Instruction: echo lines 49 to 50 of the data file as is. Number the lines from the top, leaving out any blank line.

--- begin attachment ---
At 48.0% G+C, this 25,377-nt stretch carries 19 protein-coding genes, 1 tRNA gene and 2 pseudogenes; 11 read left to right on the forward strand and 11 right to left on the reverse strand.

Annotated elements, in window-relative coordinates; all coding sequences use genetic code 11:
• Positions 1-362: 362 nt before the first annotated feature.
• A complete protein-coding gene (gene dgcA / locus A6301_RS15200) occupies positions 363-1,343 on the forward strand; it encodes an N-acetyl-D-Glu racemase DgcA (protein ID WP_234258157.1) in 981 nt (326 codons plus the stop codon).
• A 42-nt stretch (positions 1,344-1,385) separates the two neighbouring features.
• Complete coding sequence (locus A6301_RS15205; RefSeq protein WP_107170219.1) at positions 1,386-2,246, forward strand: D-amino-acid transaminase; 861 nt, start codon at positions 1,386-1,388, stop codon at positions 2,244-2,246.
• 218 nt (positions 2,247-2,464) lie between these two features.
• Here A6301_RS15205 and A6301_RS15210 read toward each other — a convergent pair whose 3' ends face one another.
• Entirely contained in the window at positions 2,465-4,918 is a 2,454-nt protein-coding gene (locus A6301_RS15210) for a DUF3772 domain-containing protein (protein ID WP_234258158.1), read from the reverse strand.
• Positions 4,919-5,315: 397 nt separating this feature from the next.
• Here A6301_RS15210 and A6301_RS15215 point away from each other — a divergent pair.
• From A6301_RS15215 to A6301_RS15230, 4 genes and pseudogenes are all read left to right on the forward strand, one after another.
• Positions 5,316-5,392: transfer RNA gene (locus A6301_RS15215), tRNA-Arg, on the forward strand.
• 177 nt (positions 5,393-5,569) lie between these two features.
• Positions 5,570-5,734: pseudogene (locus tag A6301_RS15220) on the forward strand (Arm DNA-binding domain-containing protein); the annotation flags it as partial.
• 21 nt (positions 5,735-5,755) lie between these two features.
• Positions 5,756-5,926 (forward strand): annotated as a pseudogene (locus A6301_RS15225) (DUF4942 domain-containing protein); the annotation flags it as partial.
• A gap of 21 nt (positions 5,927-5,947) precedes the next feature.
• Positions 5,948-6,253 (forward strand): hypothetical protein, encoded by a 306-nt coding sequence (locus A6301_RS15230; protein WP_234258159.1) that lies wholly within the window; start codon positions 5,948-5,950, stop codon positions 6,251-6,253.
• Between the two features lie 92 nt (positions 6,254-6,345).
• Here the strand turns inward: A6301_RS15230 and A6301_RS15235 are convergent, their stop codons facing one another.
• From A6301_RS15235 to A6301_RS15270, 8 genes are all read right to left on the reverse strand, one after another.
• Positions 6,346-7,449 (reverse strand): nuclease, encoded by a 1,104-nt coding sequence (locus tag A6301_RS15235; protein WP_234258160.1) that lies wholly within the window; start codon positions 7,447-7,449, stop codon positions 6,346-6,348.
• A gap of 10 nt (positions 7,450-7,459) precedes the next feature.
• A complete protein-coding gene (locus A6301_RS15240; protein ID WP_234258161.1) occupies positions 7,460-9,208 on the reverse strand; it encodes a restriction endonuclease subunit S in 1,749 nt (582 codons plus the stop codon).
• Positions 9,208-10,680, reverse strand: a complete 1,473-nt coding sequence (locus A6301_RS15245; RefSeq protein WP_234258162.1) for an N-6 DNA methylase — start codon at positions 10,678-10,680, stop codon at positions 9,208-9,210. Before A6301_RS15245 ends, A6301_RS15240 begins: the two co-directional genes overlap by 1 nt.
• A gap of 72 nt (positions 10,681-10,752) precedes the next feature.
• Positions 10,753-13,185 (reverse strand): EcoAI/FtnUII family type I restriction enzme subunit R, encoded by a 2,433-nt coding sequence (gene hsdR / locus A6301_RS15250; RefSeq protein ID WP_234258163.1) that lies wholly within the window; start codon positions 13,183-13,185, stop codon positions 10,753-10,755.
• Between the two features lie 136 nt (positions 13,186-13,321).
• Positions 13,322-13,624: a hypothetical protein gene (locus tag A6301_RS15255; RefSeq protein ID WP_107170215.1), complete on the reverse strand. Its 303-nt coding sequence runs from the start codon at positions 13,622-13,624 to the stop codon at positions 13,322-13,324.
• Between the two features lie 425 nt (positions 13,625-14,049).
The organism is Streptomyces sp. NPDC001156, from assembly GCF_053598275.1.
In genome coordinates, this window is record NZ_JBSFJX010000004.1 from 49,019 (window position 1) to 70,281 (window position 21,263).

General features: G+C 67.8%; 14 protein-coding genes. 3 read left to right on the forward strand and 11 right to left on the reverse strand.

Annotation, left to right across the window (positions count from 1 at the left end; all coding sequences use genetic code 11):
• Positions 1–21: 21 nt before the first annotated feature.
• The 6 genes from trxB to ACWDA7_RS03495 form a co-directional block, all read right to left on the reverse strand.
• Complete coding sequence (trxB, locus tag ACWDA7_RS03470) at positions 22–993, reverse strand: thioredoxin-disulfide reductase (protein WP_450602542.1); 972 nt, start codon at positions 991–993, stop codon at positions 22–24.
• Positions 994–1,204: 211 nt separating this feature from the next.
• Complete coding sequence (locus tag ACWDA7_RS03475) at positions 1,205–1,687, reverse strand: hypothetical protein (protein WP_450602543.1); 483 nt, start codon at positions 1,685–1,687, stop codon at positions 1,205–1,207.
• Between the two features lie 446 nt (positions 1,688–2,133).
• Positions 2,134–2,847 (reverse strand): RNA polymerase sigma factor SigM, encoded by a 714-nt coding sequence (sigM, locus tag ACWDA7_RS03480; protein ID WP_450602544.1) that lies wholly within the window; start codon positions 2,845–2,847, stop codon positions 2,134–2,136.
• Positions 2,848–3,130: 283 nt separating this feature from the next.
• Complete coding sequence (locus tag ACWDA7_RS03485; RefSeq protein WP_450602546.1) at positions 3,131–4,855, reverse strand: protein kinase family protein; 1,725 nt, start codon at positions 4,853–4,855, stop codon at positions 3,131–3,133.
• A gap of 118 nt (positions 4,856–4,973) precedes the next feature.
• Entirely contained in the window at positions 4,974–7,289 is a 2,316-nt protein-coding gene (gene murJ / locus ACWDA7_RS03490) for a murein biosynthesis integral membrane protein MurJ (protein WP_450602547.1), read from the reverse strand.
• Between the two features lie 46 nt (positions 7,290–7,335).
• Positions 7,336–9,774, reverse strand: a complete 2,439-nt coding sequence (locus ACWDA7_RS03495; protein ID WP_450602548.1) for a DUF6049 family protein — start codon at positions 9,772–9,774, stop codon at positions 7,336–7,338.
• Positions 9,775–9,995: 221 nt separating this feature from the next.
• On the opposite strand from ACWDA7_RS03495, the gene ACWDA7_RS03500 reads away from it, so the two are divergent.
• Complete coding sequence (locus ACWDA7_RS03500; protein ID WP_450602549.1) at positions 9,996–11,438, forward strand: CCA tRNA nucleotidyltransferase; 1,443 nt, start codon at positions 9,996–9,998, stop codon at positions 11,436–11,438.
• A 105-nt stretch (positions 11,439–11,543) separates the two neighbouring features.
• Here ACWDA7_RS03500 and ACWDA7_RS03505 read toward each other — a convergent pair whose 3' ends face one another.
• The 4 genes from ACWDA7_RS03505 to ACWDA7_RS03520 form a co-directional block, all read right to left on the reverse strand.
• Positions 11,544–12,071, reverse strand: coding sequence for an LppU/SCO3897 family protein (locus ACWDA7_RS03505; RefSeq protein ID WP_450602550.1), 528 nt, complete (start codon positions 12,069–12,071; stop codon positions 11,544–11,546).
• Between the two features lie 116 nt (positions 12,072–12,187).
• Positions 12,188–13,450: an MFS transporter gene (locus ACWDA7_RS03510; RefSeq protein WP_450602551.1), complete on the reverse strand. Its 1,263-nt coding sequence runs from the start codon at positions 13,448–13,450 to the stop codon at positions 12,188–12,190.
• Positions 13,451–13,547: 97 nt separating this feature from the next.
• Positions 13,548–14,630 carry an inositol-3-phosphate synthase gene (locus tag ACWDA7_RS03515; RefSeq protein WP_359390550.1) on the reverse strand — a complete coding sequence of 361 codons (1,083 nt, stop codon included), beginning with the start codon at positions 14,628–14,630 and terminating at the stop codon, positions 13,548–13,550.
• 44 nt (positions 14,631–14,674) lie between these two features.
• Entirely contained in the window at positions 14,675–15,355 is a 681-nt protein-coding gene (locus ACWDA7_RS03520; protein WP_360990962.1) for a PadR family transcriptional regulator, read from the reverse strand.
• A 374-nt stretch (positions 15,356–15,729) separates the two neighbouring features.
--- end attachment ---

• Positions 9,775–9,995: 221 nt separating this feature from the next.
• On the opposite strand from ACWDA7_RS03495, the gene ACWDA7_RS03500 reads away from it, so the two are divergent.